Wandering China

An East/West pulse of China's fourth rise from down under.

[Australia’s] bill to China: $5100 per family [The Age]


Sino-Australia economic interdependence in focus. From the Allen Consulting Group: Australian households spend $5100 each on goods from China. Where I am based in Victoria, the figure’s $7000.

At the same time, the report finds that China is also the largest consumer of Australian exports – ‘In 2010-2011, China imported over $70 billion of goods and services from this country, or about $8300 for every household. This represents nearly a quarter of all Australian exports.’

For more, see Allen Counsulting Group and the Australia China Business Council

– – –

Our bill to China: $5100 per family
Peter Cai
Source – The Age, published April 3, 2012

EVER wondered how much you spend on Chinese goods every year? Now there is an answer.

According to a research report, Australian households spend $5100 each on goods from China.

According to the Allen Consulting Group, more than $43 billion worth of manufactured goods from China were imported into this country last year alone – mostly telecommunications equipment, clothing and computers.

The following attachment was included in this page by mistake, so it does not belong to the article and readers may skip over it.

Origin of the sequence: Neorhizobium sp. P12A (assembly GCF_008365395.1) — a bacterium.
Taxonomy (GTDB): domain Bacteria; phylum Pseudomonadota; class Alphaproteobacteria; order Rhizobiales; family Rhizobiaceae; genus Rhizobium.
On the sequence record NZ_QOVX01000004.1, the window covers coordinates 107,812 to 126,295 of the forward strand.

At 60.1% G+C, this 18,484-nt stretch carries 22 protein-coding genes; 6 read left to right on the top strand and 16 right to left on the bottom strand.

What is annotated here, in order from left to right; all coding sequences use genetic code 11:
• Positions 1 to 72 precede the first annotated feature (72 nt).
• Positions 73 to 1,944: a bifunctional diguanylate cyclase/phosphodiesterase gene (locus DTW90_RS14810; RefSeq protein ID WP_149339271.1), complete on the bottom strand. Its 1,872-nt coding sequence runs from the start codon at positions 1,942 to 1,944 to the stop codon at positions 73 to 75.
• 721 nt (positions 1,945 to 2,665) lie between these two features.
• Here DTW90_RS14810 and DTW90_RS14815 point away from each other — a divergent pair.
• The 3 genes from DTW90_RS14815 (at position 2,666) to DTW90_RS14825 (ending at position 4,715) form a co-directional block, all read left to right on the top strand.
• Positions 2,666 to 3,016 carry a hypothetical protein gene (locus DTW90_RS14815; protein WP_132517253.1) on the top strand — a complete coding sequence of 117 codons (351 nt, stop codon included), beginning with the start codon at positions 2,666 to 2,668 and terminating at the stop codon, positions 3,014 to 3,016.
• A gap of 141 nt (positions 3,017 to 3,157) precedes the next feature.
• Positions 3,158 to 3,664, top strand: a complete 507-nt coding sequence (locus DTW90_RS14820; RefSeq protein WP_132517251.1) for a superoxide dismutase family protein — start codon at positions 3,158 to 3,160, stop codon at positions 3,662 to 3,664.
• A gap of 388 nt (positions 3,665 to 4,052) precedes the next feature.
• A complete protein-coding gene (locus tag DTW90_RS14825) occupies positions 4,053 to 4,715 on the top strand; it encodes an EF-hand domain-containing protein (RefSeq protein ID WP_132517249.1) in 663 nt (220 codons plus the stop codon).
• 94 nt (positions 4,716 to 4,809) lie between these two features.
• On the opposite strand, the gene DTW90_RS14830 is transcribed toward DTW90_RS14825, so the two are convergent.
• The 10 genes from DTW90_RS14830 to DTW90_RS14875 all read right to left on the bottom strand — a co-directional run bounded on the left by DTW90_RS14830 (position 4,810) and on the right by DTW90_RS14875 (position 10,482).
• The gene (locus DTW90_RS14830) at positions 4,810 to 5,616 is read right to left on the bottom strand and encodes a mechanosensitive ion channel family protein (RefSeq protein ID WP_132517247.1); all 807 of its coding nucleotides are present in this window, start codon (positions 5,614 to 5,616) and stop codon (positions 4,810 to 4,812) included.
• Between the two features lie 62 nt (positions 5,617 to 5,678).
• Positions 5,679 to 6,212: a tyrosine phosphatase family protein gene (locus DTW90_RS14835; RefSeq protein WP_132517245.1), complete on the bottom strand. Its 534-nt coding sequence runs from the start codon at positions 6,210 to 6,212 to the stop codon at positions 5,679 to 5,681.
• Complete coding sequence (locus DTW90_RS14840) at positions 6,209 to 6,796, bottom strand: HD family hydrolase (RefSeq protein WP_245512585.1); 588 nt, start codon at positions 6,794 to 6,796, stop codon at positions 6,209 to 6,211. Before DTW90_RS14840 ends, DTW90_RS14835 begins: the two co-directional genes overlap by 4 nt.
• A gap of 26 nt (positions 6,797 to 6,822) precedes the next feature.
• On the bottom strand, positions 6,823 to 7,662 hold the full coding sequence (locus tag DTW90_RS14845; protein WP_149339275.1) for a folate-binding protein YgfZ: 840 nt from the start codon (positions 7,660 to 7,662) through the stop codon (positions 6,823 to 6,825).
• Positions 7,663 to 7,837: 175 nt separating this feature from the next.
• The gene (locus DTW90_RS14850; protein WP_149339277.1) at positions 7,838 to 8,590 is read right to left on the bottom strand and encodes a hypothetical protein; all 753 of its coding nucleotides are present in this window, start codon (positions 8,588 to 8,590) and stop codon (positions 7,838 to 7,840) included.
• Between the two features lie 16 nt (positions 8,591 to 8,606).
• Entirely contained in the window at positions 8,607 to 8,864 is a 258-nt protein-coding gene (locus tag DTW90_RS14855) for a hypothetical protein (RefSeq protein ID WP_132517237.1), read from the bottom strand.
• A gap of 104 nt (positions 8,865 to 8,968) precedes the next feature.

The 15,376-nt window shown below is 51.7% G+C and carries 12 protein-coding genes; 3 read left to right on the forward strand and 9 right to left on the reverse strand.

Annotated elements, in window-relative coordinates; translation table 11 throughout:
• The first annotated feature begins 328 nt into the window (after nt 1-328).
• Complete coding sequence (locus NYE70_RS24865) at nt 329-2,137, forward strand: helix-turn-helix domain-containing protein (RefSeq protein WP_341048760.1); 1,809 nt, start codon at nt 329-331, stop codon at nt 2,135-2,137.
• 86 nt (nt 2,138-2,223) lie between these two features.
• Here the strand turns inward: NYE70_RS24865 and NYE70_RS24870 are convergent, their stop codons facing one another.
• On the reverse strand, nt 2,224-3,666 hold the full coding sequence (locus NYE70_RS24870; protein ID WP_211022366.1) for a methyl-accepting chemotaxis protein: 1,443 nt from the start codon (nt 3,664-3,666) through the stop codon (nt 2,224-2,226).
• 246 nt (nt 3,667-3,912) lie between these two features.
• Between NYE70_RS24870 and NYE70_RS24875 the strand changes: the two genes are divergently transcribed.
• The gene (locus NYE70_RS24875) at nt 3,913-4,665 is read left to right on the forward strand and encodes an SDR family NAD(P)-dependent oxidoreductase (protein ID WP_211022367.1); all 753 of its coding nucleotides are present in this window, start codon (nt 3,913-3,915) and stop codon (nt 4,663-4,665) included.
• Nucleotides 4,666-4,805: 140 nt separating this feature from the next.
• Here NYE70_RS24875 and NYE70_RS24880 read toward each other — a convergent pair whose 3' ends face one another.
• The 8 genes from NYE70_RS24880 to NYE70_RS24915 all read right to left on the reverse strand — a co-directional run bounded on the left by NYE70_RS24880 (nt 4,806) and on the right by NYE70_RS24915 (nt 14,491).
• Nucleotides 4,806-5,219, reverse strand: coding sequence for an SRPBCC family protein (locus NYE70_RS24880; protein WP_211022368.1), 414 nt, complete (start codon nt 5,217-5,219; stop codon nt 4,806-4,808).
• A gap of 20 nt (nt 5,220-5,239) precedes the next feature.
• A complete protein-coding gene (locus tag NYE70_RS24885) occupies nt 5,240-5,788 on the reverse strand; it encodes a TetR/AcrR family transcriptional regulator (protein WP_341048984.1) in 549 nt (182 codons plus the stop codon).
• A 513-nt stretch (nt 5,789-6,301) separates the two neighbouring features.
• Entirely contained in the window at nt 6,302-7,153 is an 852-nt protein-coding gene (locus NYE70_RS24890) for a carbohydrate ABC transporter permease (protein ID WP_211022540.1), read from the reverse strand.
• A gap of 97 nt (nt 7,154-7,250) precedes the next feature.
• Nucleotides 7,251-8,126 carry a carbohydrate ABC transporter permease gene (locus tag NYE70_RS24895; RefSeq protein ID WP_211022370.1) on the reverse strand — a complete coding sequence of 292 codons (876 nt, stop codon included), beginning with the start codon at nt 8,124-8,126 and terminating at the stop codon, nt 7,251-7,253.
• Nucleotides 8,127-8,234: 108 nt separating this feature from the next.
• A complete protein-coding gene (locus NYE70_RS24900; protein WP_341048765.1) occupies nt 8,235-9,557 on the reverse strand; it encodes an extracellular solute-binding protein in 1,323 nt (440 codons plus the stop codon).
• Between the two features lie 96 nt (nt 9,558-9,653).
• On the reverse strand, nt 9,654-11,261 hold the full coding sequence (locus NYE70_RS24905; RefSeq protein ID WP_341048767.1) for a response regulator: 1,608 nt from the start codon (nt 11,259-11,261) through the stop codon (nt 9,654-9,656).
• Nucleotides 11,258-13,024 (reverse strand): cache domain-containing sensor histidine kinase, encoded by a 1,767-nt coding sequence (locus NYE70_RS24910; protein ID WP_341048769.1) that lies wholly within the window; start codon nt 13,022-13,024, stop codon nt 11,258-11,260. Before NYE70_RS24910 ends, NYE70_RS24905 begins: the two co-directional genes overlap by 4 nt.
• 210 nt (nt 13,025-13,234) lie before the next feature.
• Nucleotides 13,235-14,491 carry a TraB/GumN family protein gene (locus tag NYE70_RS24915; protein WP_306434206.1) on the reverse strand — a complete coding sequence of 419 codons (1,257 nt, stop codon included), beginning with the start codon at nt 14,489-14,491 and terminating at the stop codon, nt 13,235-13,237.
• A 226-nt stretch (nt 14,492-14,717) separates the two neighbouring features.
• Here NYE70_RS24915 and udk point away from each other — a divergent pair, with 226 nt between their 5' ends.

The import of Chinese goods has increased by 16 per cent from the previous year. That influx has helped to ease the burden on cash-strapped Australian consumers dealing with the soaring costs of housing, health and education products, in turn reducing the pressure on inflation.

Frank Tudor, the chairman of the Australia China Business Council which commissioned the report, said: ”You only need to go down to your local Bunnings store to see the benefits of trade with China. The range of housing renovation products reflect the diversity, quality and cheapness of the Chinese goods. These imports have been important for inflation to be kept in check.”

NSW and Victoria are the two largest importers of Chinese goods and an average Victorian household had consumed over $7000 worth of Chinese goods last year.

At the same time, China is also the largest consumer of Australian exports. In 2010-2011, China imported over $70 billion of goods and services from this country, or about $8300 for every household. This represents nearly a quarter of all Australian exports.

Western Australians are by far the largest beneficiaries.

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Filed under: Australia, Beijing Consensus, Chinese Model, Domestic Growth, Economics, Influence, International Relations, Public Diplomacy, Soft Power, Strategy, The Age, Trade

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